Collections: Elsie Dunin - The EVIA Digital Archive Project

Organized Dance Group Repertoire and Unrehearsed Dancing in Macedonia (1988, 1989)

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Members of KUD (Cultural Artistic Group) perform beginning "march" of Rusalii dances holding wooden swords. Sekirnik village, in Strumica area, Republic of Macedonia ("former" Yugoslavia), 1988. Image © Elsie Ivancich Dunin.

Organized dance group repertoire and unrehearsed dancing in Macedonia, 1988 is a video record of dance repertoire from throughout the republic. The documentation was completed by Elsie Ivancich Dunin and Stanimir Višinski (Станимир Вишински) between 1988 and 1989. A part of the recorded material was subsequently used as data for a book of the professional Tanec Dance and Music Ensemble in Skopje, published in 1995 as Dances in Macedonia–performance genre: Tanec Ensemble.

Throughout Macedonia in 1988, there were at least 111 organized dance performance groups of which 93 were contacted and interviewed. Dancers who were active in performance groups were also the active dancers at social events when spontaneous dancing occurred. In addition to recording the organized performance repertory, the local-area participatory dances were videotaped. The visual record therefore included the practiced and performed repertoire as well as dances that were spontaneously danced during Macedonian social events (such as weddings). In addition demographic data was collected from each group with a four-part questionnaire: information about the group, the director, the performed repertoire, and a listing of the dances done spontaneously at weddings in the local area.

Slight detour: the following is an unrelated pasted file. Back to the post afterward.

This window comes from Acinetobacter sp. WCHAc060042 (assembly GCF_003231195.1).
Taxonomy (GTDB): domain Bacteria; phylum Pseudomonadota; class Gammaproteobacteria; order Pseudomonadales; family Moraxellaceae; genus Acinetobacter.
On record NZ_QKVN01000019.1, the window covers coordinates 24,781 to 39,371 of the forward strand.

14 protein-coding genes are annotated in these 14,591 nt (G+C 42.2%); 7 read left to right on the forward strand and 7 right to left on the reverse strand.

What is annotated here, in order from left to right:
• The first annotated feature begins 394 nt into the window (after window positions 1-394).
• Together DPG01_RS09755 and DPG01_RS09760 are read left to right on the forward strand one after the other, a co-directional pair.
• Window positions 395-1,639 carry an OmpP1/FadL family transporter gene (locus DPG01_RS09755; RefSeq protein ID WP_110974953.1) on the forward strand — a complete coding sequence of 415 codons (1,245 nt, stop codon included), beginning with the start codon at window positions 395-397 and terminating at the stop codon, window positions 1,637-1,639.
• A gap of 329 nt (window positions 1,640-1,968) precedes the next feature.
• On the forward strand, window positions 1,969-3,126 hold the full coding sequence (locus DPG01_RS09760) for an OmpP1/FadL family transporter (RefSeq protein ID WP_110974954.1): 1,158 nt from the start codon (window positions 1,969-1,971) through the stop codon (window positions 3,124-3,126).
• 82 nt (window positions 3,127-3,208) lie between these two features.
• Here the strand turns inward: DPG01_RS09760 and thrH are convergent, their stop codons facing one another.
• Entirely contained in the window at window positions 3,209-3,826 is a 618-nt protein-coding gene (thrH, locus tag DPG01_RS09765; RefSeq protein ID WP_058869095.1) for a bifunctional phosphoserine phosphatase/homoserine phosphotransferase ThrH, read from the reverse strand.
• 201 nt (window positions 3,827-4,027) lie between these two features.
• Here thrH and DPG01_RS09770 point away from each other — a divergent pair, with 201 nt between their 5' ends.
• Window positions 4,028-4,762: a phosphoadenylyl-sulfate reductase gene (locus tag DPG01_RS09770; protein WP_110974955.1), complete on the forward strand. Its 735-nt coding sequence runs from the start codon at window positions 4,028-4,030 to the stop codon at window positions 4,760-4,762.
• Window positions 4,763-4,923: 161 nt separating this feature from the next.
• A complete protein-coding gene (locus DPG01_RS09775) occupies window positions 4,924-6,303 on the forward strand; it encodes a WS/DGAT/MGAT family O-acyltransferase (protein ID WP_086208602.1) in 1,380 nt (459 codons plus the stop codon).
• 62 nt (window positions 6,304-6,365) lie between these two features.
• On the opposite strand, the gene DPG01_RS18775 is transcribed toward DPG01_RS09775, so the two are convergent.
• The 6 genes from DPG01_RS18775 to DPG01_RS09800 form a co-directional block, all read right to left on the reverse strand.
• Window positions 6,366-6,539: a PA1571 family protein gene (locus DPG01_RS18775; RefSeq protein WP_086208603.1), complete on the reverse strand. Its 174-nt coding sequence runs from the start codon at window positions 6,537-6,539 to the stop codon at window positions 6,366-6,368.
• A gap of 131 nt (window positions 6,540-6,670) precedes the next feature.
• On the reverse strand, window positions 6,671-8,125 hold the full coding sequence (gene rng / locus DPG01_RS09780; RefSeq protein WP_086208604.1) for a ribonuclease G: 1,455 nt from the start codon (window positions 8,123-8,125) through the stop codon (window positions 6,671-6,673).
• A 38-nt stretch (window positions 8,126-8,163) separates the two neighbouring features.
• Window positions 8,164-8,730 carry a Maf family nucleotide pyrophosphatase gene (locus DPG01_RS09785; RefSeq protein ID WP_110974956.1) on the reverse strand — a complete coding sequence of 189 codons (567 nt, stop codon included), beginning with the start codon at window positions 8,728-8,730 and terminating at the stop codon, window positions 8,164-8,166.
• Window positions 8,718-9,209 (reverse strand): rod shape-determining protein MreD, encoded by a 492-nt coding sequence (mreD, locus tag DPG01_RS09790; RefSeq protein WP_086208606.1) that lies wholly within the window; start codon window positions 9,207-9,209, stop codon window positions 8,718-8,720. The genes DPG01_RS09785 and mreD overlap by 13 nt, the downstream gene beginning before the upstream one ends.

Recordings were made at the convenience of the group, usually during a regular rehearsal, so that the dancers danced in regular clothing rather than performance costumes. There was no preview or practice prior to videotaping, and low wattage lighting or small rehearsal spaces sometimes made it difficult to make an ideal video record. Official sanction from the national and republic-level cultural parliaments along with support from the Folklore Institute Marko Cepenkov in Skopje provided Dunin and Višinski with a direct link to leaders of dance groups. An NTSC camcorder with long-play rechargeable batteries was used to record full-length dances with accompanying music. An Apple Macintosh computer provided a means to create a database of the demographic and repertory documentation.

Significantly the video record of dances from throughout Macedonia was completed within a window of time that preceded Macedonia's political independence of communist Yugoslavia. This video collection is a historic document of Macedonian cultural identity expressed through dance and music at the dawn of turbulent political changes at the end of the 20th century in southeastern Europe.

This collection is peer reviewed and available online in the EVIA Project Archive.

Image © Elsie Dunin

Elsie Dunin is Professor Emerita (Dance Ethnology), University of California at Los Angeles (UCLA), and dance research advisor with the Institute of Ethnology and Folklore Research (IEF) in Croatia. Dunin is also active with the International Council for Traditional Music (ICTM) Study Group on Ethnochoreology and with the Cross-Cultural Dance Resources (CCDR) in Arizona. Her research focuses on the relationship of socio-cultural changes with the continuities and changes in social dance events. Studies have taken place in Macedonia among both Macedonian and Romani populations; with the Croatian diaspora in California, Chile and Australia compared with source emigrant areas in Croatia. Professor Dunin is author, editor, and compiler of numerous publications.

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